This is Michigan’s most famous vacation spot, a small island with an eight-mile perimeter that is slightly out of step with the rest of the world. It’s steeped in history, with a touch of mystery, privilege, Victorian graciousness, natural beauty, and more than a little tourist-luring tackiness, and each of those aspects has its own sizable army of defenders.
Mackinac sits in Lake Huron, a few miles east of the Straits of Mackinac and within view of the Mackinac Bridge that connects Michigan’s two peninsulas. Ferry service is the only route to the Island, and ships leave regularly from both St. Ignace on the UP side and Mackinaw City on the other side of the bridge. Three companies (Arnold, Star Line, and Shepler’s) have competed for years. ‘Fastest to the Island!’ is the claim of one; I’m not sure why anyone would count it a virtue to minimize a 20-minute ride on the Great Lakes: for me, the trip is always part of the experience. Count on about $25 for a roundtrip ticket; coupons or family tickets might reduce this a little. It cost the five of us $86 to get to Mackinac and back.
The island itself is a fairly steep, rocky place. A bluff runs around the island’s edges, just a short distance inside the shoreline. That gap provides the most flat land at the southern end, where the town and docks lie on a small bay. To head inland, you’ll have to walk uphill, and steep hills at that: Fort Mackinac sits atop the bluff, above the harbor and well above your head.
The Fort is one of many things worth your time while you’re here. It was the coolest place I’d ever been when I was eight; decades later, it’s still up there on my list. Together with the wooden Fort Michilimackinac on the mainland, it served as one of several outposts built by the European powers to protect and oversee the fur trade, and bring some sense of order to the frontier. During the War of 1812, the American garrison was surrounded, surprised, and surrendered without a shot after a British landing and stealthy approach from the island’s northwest corner. The view from the fort is tremendous, and spending a few hours here among the period-costumed rangers is always worth it.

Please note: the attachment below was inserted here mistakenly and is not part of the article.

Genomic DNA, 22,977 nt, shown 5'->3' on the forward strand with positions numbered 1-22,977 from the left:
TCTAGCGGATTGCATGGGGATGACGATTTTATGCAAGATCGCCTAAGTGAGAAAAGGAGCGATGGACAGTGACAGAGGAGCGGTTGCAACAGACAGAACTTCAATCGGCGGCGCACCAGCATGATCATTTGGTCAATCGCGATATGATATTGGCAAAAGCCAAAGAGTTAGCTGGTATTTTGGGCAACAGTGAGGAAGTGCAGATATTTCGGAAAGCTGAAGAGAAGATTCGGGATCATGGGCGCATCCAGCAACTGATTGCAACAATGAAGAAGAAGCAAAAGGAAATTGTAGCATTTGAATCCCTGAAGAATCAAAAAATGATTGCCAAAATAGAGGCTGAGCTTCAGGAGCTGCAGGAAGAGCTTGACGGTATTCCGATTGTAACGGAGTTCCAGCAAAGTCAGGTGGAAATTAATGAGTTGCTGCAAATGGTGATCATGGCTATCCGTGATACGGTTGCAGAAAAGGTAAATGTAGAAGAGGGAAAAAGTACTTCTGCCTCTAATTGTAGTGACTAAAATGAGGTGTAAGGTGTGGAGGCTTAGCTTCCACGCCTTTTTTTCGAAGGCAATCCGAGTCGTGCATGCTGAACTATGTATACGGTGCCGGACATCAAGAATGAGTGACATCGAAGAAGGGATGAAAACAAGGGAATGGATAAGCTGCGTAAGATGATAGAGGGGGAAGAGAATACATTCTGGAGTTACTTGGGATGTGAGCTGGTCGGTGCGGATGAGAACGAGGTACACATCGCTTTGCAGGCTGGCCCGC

The Fort was decommissioned in the late 19th century, as first the fur trade and then the threat from the British faded, making a garrison unnecessary. The combination of the existing facility, government ownership, growing tourism trade, scenic beauty—and, oh yes, political influence by one of Michigan’s senators—made the Island the nation’s second national park in 1875 (I only learned this on my most recent visit). 20 years later, it became Michigan’s first state park, when the national government transferred its ownership to the state, with the requirement that those lands never become private property.
Much of the land is still part of Mackinac Island State Park, but there is significant private ownership. You’ll see private homes along some of the bluffs, and a smaller number out around the island’s edges. The ‘downtown’ is near the south end, filled with docks, hotels, t-shirt shops, restaurants, and fudge shops. My guess is that if you asked most Michiganders what comes to mind first about Mackinac, you’d hear ‘fudge’ and ‘no cars’ most frequently.
That’s right: no cars. In the late 19th century, the city fathers accepted the recommendation from the carriage trade that automobiles be banned from the island (they frightened the horses). Even today, only emergency vehicles are allowed to operate on the Island. That foresighted decision has given Mackinac a unique identity, and ensured a livelihood for both bike renters and carriage men.
Carriages are everywhere, all run by Mackinac Island Carriage Tours, the company formed 60 years ago by the carriage men. The standard tour lasts just under two hours, and takes you to all the island’s highlights, with stops at some of them. A ride in the buggy is definitely preferable to hiking up the hill to the center of the island, and should be a part of any visit.
Tours all stop at Arch Rock, a natural arch near on the eastern bluff with a terrific view out over the Lakes. There’s also a monument to French explorer Joliet, the first European to pass through the Straits, beginning the four centuries of European presence in the Great Lakes. Skull Cave is another natural highlight, named for a British solider who spent the night on the run from a band of native Americans, only to find the remains of a former denizen.
The grand hotels all remain from the Island’s initial heyday. Foremost among them is the Grand Hotel, featuring the longest front porch in America, and dominating the southwestern bluff. They have a gold mine here and they know it: rates start at $235 per person per night (including breakfast and dinner). But the service and the atmosphere may be worth it, although I have yet to see for myself. Other lodging options include the Chippewa and Iroquois Hotels, of the same vintage but not quite the same stratospheric price range. There’s also about a dozen B&Bs on the island, a few smaller hotels, and the Mission Point Resort.
Even if you’re just looking to sightsee and move on, you could easily spend two full days here. Or you could make it the sole destination for a vacation, and spend the days hiking the island, riding bikes, munching on fudge, watching the sun go down at any of the waterfront establishments, and then spending the night if you can afford it; it’s a pleasure I have yet to experience. Word is that the Island is a different place after the last ferry leaves. And remember: it’s ‘mac-in-aw’, not ‘mac-in-ack’.